Even back then, Nuzzi recalls, Biden rarely took questions from reporters, and there had been days on the campaign trail “when Biden appeared sharper than on others.”

On his good days during the 2020 campaign, she wrote, “he stayed to take a photo with every supporter. He might even entertain a question or two from the press. He had color on his face. There was no question he was alive and present.

“On bad days, which were unpredictable. . . he was less animated. He stared off. He did not make eye contact. He would trip over his words, even if they were programmed in a teleprompter. On such occasions, he was hurried out of the venue quickly [by his staff] and ushered into a waiting SUV,” establishing a pattern of behavior for Biden that has now become much more familiar.

In 2020, Nuzzi recalled, she had been criticized by Biden’s staff and supporters for writing about “concerns, implicit or explicit, about [Biden’s] ability to stay agile and alive for the next four years.” The Bidenworld insiders, as she called them, also resented her for writing back then that “watching Biden can feel like being at the rodeo. You’re there because on some level you know you might see someone get killed.”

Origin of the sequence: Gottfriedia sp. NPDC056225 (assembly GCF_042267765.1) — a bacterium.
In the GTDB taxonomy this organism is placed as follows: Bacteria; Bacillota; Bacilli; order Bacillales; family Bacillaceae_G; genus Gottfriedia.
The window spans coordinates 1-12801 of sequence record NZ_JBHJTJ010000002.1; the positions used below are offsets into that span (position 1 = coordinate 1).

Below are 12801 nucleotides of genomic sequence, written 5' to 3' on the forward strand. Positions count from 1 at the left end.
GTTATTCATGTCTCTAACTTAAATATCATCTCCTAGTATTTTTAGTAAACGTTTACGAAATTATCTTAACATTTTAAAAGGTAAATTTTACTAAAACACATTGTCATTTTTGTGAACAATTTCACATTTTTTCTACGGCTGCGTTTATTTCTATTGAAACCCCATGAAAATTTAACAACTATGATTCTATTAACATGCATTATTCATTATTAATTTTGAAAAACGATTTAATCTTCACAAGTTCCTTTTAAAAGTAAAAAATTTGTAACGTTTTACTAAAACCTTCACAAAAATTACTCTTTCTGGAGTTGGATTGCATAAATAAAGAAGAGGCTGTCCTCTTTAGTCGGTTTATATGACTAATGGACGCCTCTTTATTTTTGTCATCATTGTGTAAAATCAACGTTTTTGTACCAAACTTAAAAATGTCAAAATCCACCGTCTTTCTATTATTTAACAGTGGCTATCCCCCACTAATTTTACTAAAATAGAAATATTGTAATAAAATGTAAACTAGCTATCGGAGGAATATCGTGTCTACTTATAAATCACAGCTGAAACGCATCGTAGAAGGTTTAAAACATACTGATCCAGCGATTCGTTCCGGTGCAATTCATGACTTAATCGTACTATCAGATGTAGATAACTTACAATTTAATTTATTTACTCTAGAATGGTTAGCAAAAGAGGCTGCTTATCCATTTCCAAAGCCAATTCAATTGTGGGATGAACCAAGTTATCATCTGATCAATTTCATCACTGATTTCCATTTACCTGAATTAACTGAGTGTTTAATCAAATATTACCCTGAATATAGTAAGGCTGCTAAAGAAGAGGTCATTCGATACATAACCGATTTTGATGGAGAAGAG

The next time that Nuzzi had the opportunity to observe Biden closely was this past April, when she found herself at a reception before the White House Correspondents’ dinner, among a sea of people waiting in line for a photo with the president and First Lady in the basement of the Washington Hilton.


“I had not seen the president up close in some time,” she wrote, and noticed that the First Lady “looked at me with a confused, panicked expression, as if she had just received horrible news and was about to run out of the room and into some kind of a family emergency.”

Upon following the First Lady’s gaze, Nuzzi found the president and then understood the cause of Dr. Jill Biden’s panicked expression. The reporter took in the president’s “cosmetically altered proportions. . . His thin skin, [that] was pulled tightly over cheeks that seemed to vary month to month in volume. Under artificial light and in the sunshine, he took on an unnatural gleam. . .. His eyes were half-shut or open very wide. . . He did not blink at regular intervals. . .” [And then there was] “the president’s stare which sometimes raised alarm on social media when documented in official videos produced by the White House.”